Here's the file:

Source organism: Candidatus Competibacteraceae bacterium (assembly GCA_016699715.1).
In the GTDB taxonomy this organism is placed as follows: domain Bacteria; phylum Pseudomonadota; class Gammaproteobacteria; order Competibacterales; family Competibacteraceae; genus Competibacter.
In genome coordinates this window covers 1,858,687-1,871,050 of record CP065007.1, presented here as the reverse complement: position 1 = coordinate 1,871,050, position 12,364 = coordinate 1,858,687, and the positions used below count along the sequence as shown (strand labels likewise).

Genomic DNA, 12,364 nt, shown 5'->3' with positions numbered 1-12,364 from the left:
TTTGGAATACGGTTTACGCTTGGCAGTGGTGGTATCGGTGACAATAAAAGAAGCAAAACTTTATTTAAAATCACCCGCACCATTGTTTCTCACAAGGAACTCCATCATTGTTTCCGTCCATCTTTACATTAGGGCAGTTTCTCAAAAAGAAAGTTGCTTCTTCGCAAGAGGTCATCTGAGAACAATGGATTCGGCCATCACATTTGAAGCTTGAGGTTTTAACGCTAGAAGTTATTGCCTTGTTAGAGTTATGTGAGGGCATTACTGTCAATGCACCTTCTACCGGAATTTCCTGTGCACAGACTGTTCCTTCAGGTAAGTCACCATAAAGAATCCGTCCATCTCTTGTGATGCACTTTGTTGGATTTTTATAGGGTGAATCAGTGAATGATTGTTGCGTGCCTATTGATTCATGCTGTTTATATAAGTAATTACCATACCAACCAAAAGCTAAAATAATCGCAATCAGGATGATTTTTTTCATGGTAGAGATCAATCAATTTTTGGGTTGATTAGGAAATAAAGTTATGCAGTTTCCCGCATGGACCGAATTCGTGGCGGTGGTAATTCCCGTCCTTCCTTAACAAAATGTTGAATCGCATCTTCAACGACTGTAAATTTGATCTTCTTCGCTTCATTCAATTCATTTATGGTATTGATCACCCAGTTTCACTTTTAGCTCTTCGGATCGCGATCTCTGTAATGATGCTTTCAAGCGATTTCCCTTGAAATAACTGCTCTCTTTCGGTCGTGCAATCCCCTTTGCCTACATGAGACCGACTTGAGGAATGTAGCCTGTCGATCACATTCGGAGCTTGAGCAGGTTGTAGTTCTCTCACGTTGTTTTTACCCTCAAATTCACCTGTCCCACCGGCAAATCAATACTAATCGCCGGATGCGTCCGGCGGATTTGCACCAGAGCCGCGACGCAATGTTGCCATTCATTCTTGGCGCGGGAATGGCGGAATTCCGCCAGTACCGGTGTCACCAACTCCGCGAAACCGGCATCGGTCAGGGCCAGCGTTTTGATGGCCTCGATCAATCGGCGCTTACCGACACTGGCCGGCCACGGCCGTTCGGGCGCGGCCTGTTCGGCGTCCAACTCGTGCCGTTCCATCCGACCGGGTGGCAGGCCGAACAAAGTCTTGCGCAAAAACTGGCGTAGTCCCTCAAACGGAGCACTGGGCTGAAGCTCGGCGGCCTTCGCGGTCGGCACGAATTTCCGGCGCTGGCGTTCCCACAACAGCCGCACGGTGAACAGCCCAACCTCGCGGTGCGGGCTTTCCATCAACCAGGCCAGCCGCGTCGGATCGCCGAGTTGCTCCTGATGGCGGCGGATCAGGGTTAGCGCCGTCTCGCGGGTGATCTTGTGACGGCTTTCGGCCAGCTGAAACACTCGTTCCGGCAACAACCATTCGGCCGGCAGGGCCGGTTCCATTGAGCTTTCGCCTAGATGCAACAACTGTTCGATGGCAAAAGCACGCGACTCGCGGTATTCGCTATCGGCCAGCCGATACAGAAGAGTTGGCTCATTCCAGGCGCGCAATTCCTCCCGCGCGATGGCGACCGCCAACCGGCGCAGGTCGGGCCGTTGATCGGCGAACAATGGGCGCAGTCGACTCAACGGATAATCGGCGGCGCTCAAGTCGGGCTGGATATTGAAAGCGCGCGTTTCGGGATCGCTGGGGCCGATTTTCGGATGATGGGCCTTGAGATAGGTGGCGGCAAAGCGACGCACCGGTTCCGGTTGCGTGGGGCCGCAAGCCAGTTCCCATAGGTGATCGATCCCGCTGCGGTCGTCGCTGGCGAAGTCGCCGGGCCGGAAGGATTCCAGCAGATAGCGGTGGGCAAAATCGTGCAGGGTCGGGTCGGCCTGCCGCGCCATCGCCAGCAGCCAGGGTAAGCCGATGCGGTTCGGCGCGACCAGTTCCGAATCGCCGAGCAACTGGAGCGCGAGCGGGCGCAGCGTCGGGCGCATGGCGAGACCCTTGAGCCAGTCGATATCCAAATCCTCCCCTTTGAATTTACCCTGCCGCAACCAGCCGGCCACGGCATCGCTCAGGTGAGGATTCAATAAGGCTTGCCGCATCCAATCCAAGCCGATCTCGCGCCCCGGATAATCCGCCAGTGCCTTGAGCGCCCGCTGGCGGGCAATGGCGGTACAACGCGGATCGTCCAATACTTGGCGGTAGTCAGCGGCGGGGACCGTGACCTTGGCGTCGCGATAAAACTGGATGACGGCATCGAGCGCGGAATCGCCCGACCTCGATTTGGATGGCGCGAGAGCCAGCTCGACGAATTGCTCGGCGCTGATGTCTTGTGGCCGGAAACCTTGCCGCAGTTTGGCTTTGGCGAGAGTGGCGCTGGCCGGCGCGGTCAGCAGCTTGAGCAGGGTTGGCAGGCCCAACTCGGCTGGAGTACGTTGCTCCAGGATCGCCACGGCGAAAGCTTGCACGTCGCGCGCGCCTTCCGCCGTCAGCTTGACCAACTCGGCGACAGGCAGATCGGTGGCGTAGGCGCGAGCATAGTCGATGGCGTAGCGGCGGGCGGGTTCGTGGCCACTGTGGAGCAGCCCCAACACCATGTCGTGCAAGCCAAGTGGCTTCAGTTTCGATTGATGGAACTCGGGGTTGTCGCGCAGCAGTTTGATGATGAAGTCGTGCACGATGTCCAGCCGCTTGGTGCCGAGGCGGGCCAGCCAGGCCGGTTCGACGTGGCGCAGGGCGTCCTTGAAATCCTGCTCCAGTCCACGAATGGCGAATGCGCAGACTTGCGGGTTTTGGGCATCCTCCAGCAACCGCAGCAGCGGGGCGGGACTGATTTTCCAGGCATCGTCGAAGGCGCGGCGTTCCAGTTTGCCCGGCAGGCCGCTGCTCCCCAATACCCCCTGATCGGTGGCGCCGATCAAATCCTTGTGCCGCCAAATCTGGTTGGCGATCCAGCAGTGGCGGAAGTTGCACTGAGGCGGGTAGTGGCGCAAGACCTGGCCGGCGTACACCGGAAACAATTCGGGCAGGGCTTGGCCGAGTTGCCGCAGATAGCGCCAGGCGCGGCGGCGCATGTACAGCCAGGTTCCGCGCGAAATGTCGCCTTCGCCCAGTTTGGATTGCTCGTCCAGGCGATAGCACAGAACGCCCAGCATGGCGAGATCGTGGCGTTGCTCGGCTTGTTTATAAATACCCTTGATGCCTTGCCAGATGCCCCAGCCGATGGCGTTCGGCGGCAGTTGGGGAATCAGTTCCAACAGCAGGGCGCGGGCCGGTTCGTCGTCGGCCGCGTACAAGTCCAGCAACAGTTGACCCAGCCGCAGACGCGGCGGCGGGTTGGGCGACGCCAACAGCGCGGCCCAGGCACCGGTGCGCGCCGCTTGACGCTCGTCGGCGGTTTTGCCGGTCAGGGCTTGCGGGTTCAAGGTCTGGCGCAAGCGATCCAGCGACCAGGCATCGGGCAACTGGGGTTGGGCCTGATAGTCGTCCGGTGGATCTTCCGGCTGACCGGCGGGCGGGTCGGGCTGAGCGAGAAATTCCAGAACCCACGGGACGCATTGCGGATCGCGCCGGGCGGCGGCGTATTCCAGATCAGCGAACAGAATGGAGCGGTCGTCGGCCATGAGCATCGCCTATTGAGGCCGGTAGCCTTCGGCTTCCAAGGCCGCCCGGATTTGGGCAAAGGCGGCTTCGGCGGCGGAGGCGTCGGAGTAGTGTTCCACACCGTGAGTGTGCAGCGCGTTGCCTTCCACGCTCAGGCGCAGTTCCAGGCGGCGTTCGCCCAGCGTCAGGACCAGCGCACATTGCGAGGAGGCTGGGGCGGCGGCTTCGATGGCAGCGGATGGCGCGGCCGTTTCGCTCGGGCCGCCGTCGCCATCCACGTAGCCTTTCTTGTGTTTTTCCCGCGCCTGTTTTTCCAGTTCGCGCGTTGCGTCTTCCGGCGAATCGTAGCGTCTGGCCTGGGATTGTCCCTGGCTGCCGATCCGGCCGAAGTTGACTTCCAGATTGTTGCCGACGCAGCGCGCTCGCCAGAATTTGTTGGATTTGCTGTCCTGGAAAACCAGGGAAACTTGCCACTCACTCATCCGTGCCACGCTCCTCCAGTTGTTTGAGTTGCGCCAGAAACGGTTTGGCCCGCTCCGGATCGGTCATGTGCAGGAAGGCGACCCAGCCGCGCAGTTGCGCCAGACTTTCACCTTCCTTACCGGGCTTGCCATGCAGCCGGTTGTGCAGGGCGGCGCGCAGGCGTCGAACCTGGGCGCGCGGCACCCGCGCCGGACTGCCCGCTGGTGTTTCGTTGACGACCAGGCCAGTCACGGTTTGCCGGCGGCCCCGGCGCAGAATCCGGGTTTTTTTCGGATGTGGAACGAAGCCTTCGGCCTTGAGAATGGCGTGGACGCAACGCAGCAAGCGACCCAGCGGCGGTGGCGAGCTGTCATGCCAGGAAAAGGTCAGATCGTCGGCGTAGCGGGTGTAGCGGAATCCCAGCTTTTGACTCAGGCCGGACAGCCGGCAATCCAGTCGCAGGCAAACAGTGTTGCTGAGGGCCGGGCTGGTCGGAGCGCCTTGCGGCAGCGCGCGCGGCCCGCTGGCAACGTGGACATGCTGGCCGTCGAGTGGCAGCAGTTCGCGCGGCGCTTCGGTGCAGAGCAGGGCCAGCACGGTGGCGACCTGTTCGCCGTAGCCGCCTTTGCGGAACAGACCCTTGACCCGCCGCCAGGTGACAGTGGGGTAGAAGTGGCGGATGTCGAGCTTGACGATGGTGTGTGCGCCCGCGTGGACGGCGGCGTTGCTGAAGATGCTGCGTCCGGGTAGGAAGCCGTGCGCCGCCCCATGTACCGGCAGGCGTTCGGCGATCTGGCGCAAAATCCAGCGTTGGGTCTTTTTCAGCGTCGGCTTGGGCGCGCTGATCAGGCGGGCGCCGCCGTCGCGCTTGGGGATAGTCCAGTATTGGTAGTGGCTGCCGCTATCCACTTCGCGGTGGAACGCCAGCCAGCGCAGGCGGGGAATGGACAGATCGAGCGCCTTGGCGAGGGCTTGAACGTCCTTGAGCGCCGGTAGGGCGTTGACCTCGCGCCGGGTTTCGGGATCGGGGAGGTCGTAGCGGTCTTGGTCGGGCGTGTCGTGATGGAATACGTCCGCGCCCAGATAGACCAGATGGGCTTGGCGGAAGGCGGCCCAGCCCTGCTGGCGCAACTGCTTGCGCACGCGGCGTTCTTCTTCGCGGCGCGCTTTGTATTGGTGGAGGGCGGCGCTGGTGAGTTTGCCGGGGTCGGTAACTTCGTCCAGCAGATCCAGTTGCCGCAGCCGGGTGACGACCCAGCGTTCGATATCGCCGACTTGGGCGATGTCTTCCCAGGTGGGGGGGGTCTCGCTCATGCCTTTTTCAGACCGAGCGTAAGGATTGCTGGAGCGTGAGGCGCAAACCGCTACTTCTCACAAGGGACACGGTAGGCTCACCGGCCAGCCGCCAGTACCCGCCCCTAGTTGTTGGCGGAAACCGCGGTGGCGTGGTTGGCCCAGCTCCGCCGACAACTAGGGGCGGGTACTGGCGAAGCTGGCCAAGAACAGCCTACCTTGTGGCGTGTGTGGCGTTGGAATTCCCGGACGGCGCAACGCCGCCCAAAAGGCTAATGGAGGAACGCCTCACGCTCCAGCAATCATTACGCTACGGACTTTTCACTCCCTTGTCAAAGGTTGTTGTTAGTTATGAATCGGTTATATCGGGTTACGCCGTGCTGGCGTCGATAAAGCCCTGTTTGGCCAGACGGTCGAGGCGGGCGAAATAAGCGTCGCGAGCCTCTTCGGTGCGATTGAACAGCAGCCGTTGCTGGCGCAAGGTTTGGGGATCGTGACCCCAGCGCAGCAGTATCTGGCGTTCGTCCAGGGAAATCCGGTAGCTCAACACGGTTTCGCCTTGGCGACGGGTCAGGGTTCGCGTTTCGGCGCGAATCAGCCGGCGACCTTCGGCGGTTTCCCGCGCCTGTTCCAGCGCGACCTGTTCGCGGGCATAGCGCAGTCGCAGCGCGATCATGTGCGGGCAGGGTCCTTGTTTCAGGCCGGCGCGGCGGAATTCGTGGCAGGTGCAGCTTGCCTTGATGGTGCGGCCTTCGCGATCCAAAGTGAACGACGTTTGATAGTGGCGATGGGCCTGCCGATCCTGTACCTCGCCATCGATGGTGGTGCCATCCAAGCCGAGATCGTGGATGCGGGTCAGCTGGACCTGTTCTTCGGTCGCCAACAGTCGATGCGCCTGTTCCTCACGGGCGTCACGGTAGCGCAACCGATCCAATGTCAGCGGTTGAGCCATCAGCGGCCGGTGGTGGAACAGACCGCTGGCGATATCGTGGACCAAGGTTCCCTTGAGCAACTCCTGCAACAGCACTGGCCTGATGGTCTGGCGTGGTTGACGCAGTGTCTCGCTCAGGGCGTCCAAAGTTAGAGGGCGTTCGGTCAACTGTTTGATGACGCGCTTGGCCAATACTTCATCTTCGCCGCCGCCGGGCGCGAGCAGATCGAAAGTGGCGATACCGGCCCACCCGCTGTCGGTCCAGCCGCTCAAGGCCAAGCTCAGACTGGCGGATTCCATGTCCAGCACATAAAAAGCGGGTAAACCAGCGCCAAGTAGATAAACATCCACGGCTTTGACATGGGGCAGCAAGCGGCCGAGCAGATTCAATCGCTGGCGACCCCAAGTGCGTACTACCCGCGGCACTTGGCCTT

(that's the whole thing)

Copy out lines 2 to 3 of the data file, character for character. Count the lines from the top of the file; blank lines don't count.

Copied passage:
In the GTDB taxonomy this organism is placed as follows: domain Bacteria; phylum Pseudomonadota; class Gammaproteobacteria; order Competibacterales; family Competibacteraceae; genus Competibacter.
In genome coordinates this window covers 1,858,687-1,871,050 of record CP065007.1, presented here as the reverse complement: position 1 = coordinate 1,871,050, position 12,364 = coordinate 1,858,687, and the positions used below count along the sequence as shown (strand labels likewise).